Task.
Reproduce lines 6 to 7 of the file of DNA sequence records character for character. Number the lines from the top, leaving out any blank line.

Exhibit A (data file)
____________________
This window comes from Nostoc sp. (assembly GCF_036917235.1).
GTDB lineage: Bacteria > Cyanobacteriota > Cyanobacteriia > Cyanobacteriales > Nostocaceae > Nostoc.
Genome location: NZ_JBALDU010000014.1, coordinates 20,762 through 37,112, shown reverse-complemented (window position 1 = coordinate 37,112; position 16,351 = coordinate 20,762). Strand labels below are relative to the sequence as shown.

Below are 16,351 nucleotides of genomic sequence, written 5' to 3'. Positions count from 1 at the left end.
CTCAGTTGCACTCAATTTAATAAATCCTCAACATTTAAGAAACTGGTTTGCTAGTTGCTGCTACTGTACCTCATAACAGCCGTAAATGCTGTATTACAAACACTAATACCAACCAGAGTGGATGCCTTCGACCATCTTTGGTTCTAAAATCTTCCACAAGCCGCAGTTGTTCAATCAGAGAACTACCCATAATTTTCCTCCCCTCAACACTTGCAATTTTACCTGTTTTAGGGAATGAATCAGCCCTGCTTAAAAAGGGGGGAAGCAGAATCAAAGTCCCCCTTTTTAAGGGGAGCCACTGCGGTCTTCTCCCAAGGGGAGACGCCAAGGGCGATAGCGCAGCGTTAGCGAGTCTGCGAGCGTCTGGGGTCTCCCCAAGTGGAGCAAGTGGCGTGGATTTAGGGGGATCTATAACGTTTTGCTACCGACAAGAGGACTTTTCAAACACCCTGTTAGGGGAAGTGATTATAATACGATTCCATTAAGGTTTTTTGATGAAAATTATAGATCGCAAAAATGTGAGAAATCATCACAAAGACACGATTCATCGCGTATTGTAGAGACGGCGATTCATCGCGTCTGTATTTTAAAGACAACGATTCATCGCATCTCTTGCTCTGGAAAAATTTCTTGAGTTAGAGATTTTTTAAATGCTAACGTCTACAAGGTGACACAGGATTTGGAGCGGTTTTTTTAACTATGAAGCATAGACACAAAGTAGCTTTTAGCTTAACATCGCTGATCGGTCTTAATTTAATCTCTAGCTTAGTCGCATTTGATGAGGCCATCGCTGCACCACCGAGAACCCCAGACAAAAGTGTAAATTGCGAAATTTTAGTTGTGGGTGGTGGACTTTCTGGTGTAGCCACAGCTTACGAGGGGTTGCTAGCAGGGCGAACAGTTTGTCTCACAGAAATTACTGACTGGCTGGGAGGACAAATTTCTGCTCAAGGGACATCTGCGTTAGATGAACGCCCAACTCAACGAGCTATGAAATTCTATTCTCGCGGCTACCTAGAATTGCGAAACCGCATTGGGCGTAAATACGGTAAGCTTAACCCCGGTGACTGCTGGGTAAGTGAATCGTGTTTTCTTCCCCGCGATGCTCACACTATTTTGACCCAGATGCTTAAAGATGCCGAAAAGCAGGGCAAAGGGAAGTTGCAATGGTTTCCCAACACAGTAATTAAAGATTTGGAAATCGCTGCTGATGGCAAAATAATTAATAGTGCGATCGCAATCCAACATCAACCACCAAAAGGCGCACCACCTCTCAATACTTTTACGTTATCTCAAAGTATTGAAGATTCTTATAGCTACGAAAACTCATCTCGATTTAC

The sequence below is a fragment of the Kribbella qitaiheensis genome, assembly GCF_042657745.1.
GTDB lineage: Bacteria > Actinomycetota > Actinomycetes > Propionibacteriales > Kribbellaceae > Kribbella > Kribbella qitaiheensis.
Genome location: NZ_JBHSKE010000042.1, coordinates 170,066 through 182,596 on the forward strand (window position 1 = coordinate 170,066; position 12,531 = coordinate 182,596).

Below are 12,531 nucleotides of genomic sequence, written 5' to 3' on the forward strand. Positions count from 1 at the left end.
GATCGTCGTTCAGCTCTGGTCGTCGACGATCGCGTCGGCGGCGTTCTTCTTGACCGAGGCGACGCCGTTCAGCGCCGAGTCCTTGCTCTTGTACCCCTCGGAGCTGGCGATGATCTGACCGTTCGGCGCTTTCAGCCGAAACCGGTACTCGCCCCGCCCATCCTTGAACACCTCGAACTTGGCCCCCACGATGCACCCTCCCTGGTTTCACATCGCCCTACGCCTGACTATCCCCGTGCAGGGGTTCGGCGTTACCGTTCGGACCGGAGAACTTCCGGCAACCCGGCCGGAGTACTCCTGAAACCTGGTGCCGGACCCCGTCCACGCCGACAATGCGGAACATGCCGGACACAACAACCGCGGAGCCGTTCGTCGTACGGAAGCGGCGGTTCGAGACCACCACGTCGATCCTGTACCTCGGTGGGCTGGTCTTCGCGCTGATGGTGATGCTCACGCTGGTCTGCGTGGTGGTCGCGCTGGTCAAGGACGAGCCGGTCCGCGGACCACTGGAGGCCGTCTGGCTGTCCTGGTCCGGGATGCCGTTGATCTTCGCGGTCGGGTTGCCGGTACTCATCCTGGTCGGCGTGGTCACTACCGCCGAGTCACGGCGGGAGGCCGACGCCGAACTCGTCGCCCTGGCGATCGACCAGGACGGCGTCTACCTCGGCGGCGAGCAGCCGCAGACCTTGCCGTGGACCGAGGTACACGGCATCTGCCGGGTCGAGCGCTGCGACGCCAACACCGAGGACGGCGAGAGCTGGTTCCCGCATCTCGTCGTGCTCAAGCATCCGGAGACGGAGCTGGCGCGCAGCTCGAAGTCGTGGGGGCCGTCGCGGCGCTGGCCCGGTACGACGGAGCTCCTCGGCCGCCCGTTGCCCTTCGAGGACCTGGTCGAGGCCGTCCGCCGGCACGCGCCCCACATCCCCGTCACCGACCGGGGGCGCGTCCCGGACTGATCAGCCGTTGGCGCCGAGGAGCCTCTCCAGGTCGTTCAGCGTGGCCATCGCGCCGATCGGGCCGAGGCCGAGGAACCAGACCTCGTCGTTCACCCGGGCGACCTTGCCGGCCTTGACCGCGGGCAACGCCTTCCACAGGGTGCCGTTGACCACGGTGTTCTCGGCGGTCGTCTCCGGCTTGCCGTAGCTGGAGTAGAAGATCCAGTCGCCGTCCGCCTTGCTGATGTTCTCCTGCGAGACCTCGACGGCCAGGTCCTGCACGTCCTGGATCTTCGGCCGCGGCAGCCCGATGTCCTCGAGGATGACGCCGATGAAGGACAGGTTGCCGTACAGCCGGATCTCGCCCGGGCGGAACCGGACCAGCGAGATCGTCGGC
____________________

The sequence below is a fragment of the Kribbella qitaiheensis genome, assembly GCF_042657745.1.
GTDB lineage: Bacteria > Actinomycetota > Actinomycetes > Propionibacteriales > Kribbellaceae > Kribbella > Kribbella qitaiheensis.